"By far the most astonishing guitar player ever has got to be Django Reinhardt. I'm sort of a newcomer to his work, although I was always aware of him. Django was quite superhuman. There's nothing normal about him, as a person or a player." Jeff Beck
There comes a time when every learner of the guitar makes a decision, consciously or not, to continue to pursue an interest in the instrument or put it down. The former will push themselves to learn more chords and will endeavour to learn some basic lead licks. My interest, like I am sure of many other guitarists, also led me to buy guitar magazines and to receive some nice hardback books as Christmas presents. Any of these books that chronicled the history of the guitar or its major players would include all the usual suspects. The early chapters would inevitably feature two of the early pioneers of lead guitar - Charlie Christian and Django Reinhardt. As a young teenager fairly uninterested in jazz I probably would have skipped these over and focused on the biographies and discographies of my early guitar heroes who were all famous post 1956 rock n roll. Therefore like Jeff Beck and I´m sure many others, I was always aware of Django Reinhardt. Yet it is only now that I am sitting down and really listening to his music with a taste for the jazz and social history that surrounds this fascinating character. I guess I´m a sort of a newcomer as well.
Django was the first big European jazz star. He was born in a gypsy caravan in Belgium but spent most of his life living in France hence some confusion as to his nationality. He began as a banjo player and was beginning to earn a name for himself in the mid to late 1920´s. The turning point in his life occurred in 1928 when he became very badly injured in a fire at his caravan home. His injuries were severe enough for one doctor to suggest amputating a leg. Thankfully Reinhardt refused. His recuperation proved to be long and many thought that the injuries received to his left hand would mean the end of his musical career. A bedridden Django would eventually develop a new technique that involved him predominantly using his first and middle fingers only.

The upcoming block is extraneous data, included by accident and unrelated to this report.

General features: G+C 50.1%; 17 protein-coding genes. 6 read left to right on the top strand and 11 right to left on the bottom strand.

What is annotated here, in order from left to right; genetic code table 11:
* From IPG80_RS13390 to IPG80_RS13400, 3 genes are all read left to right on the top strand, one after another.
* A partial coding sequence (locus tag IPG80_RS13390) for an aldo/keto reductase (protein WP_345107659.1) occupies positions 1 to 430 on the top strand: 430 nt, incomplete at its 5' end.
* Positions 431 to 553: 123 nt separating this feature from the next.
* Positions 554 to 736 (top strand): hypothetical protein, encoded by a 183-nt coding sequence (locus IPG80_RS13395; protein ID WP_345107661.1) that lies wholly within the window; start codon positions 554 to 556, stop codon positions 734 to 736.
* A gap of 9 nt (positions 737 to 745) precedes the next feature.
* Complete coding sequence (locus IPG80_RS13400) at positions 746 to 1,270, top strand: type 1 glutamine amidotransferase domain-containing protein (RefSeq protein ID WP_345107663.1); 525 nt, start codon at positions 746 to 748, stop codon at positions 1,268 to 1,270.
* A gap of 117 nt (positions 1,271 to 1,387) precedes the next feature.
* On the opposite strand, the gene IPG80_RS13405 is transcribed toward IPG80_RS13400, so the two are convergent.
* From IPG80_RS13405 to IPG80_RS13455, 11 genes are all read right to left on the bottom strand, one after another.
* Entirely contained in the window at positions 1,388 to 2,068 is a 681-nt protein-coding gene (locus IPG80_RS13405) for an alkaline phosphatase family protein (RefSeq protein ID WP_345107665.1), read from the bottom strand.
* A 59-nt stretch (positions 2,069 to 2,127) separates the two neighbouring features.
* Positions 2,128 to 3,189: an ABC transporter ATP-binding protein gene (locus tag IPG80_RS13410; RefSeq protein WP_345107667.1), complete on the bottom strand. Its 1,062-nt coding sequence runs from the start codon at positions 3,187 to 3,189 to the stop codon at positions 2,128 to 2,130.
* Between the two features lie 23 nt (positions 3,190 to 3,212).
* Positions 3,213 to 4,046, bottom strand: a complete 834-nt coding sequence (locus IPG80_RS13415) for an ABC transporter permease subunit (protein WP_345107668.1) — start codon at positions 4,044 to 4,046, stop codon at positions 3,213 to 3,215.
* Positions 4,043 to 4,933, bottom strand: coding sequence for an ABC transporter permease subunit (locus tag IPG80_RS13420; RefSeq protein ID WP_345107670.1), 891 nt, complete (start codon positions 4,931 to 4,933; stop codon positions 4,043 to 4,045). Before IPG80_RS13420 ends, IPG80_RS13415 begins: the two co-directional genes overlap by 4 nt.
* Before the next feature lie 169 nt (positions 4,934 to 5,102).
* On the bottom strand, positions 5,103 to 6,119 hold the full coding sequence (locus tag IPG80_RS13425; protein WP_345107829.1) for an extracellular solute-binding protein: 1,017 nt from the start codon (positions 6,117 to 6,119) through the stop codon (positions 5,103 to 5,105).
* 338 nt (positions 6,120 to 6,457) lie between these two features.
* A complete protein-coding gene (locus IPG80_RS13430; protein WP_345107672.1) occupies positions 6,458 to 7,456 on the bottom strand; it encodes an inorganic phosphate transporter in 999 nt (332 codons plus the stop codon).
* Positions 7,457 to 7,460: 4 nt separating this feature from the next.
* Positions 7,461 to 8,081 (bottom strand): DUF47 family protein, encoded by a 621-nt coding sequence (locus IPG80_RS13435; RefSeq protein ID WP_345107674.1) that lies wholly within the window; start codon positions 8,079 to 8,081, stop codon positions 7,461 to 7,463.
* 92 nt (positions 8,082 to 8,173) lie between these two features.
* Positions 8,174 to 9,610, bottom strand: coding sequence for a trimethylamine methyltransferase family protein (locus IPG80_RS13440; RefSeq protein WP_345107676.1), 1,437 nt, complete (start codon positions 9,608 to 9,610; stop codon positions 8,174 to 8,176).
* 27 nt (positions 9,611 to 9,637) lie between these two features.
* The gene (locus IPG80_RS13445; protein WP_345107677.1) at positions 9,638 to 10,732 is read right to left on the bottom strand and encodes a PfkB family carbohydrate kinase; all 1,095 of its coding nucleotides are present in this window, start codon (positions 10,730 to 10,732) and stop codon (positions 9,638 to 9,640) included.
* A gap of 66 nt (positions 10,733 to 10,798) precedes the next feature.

In the early 30´s he met Stéphane Grapelli and the two would go on to form the Quintette du Hot Club de France, named after the organisation that promoted jazz in France. Their music was clearly influenced by that of Eddie Lang and Joe Venuti yet Django´s musicianship takes the music to the next logical step especially given the influence that swing music was having on the world by 1935. The early recordings by the group are astounding. Any track would exemplify Django´s sound but for me Dinah is a particular favourite. The trills and runs are mindblowing.
Check out the stop-time fills and Van Halen-esque alternate picking in this version of Tiger Rag. (Django was basically the original shredder!)
He was in England when war was declared on Nazi Germany. Yet while Grappelli opted to remain Django, somewhat inexplicably and without warning, returned to Paris. Despite the Nazi´s public aversion to jazz and attitude to the gypsy populace, Django continued to play and to develop his style. After the war he embarked on a tour of the United States as a special guest soloist with The Duke Ellington Orchestra. He was a massive hit with the audiences but his lack of ability to communicate in English and his undoubted restlessness saw him back in France in 1947. He experimented with electric guitar and continued to record right up to his untimely death in 1953. His dalliances with the electric guitar and bebop influences have somewhat divided opinion, perhaps a precursor to what would happen to Bob Dylan twenty years later. Personally I can find no fault with any of Django´s later recordings. As is often the case of artists who refuse to sit still artistically he fell foul of those who did not want him to change. For me a track like Fleche D'or from 1952 blows the naysayers out of the water. It's so far ahead of its time and Django sounds great.